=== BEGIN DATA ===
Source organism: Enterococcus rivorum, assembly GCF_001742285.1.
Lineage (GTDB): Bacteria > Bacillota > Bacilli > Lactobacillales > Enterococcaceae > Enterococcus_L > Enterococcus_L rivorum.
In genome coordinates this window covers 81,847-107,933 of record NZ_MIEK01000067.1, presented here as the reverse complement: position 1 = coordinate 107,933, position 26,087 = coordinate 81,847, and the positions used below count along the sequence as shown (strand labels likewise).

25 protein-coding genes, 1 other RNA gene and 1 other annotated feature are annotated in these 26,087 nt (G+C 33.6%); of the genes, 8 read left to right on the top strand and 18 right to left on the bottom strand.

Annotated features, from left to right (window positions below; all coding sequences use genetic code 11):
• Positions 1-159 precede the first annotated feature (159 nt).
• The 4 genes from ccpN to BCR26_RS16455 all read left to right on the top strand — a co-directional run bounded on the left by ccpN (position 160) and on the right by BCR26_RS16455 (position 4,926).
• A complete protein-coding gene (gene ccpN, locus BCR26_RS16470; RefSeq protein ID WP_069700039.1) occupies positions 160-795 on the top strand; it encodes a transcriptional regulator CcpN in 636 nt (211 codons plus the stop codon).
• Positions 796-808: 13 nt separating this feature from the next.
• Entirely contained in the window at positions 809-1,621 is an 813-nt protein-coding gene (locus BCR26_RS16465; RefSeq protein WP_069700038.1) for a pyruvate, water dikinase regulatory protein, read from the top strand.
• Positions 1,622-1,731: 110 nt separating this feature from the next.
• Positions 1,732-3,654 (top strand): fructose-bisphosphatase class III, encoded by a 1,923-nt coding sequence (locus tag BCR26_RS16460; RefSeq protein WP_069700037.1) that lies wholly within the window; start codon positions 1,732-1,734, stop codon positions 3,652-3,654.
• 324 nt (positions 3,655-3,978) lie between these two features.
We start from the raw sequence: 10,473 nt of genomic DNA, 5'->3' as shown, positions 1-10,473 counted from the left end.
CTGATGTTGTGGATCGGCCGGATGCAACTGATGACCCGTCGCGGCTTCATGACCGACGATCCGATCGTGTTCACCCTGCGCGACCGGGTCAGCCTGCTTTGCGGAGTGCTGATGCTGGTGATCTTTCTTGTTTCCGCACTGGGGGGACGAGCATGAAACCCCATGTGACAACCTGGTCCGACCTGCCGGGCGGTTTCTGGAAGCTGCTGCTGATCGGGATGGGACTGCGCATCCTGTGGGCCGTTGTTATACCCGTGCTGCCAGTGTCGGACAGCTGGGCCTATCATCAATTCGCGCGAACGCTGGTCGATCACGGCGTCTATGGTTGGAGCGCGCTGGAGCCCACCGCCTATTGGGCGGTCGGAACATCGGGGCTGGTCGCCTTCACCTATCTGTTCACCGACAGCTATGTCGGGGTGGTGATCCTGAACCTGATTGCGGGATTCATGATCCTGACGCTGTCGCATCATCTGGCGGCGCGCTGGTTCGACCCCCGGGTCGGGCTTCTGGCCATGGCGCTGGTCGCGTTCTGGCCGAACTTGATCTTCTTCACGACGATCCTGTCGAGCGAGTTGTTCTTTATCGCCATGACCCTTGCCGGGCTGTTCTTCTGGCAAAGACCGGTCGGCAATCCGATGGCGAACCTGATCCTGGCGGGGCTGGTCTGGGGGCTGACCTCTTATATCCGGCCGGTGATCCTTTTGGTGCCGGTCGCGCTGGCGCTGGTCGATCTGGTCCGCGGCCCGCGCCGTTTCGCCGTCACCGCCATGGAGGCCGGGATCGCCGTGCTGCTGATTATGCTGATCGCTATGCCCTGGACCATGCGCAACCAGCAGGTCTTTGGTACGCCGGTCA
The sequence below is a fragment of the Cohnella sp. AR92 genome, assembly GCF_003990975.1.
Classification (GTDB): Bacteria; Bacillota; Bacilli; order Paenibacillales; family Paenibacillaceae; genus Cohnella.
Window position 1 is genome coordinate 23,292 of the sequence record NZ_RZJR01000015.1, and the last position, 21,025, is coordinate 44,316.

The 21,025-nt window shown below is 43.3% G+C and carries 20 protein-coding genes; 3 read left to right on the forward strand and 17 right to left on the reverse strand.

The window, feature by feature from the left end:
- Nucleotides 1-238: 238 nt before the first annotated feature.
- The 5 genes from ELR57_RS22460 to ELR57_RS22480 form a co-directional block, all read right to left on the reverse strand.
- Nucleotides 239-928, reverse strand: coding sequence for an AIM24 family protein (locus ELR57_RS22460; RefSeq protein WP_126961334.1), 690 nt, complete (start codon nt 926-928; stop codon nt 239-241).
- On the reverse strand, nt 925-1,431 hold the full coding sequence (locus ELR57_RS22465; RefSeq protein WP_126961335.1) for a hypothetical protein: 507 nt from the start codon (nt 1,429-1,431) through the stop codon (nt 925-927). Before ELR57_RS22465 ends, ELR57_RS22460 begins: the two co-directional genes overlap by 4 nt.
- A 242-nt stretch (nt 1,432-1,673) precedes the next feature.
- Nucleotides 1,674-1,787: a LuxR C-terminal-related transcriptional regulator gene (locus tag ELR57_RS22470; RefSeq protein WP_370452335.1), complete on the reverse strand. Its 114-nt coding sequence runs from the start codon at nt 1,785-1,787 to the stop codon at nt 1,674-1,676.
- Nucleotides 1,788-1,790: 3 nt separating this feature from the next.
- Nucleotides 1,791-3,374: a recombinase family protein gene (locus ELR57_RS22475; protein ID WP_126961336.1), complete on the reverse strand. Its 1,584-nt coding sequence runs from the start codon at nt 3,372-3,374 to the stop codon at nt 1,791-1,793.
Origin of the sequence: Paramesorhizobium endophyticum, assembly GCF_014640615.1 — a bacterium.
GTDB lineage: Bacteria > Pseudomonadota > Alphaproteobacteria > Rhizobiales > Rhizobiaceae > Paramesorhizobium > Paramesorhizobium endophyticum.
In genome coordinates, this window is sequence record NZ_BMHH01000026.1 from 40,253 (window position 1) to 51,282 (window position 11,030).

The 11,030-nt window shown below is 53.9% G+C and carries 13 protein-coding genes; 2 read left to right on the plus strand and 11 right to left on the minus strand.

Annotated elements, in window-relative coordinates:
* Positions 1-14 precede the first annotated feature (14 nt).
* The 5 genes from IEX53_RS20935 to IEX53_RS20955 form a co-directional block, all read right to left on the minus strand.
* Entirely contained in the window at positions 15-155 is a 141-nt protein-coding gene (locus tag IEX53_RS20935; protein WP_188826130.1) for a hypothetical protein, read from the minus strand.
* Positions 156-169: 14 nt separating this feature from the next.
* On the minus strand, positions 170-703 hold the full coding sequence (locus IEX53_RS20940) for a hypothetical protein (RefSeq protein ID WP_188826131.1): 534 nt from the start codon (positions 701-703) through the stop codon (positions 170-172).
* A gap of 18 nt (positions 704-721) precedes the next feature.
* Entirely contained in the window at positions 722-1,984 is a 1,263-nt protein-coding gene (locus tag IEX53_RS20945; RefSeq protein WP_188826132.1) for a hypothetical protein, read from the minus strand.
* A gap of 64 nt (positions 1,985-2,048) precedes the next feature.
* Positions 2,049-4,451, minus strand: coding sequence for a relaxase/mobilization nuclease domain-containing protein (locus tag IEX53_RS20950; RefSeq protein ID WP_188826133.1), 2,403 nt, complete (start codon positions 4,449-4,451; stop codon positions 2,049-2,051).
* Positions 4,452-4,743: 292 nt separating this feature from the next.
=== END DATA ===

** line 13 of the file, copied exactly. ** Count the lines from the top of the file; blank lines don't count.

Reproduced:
• 324 nt (positions 3,655-3,978) lie between these two features.